When I hear the book, I am stuck taking in every word. The excellent part of this is that I don’t push forward as much and actually get more out of many of the books I listen to on tape. I wrote recently about The Book Thief with it’s poetic descriptions of the sky and a muddy kids’ soccer games. I felt more like I lived those experiences than I might if I flew through the pages with my eyes to find out what would happen next as fast as possible.

I also adore some of the actors’ voices because of what they bring to a text. Jim Dale is one of my all time favorite readers. I will never forget listening to my first Harry Potter book on the way home from church one day with my dad. We liked it so much we sat in the car to hear it. After that we brought it inside to set up in the living room and listen some more.

The Help was read by three talented actors with southern accents I would never be able to do justice to in my head if I read the book on my own. I can create accents in my mind’s ear for a time but, as I get absorbed in the plot, my thoughts slip back into Pacific Northwest suburban English. Jim Dale also helped me with his English accents — I especially loved his Hagrid and McGonagall.

I didn’t at first like this book on tape thing. It still bothers me that I can’t see the words on the page. I’m currently listening to Liar and Spy by Rebecca Stead, and I’ve been bugged by the last name of the painter that the main character Georges is named after. Georges keeps talking about how it sounds like Sir Ott when his parents pronounce it. Later another character uses a French pronunciation. All the while I’ve been thinking, “How is it spelled? How does that look on paper?” When I looked it up, I discovered that it’s Seurat.  And then I got a flash of ‘I’m an art dummy or I would already know this painter’ which wasn’t a good feeling and distracted me from the reading even if it happens to be the truth.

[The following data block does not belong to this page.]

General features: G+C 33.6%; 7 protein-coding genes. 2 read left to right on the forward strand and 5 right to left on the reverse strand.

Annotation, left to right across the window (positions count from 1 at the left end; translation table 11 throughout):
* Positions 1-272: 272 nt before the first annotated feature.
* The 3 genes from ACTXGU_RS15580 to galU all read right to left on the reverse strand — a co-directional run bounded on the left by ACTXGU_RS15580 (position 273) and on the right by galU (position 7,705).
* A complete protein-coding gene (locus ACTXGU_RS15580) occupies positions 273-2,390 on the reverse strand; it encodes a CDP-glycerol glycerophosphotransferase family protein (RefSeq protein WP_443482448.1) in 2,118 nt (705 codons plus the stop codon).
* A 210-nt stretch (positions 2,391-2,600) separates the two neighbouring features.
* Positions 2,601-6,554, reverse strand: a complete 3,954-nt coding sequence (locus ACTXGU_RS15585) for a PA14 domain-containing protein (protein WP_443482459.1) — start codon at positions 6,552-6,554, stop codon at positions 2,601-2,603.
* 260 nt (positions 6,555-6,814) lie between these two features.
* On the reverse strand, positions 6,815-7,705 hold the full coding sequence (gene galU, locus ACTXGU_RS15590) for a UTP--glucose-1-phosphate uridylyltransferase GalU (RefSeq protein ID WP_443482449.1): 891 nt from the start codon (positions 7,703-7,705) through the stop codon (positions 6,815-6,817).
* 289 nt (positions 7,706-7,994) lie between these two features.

I also don’t like that I can’t easily go back to see what I missed or have forgotten. If I hit a tough spot in traffic or my toddler points out a train, I sometimes miss things and don’t want to fiddle with the audio to pick it back up.

And sometimes I get so eager to finish the book that the end of my car trip is a great inconvenience. I remember once driving out to Alder Lake and back for the extra 2 hours of listening time which wasn’t all that good for my gas bill. Lately, I’ve taken to checking out the printed book and the CD from the library so that I don’t have this problem. I can read the book when I get home.

As I think about it, I suppose I really have my dad to thank for getting me started on audio books. He drove miles for his work, all across Washington and Oregon and never was much of a visual reader. It was such a pleasure to hear stories with him or to talk about the books we’d both heard. I’m grateful to Dad for the in the car experiences I get to have even now that he’s gone.

Maybe my sister’s experience with her son will get him listening to his own books on tape in the future. Maybe, if nothing else, so he can go back and listen to the scenes his mother fast forwarded in Snow Falling on Cedars.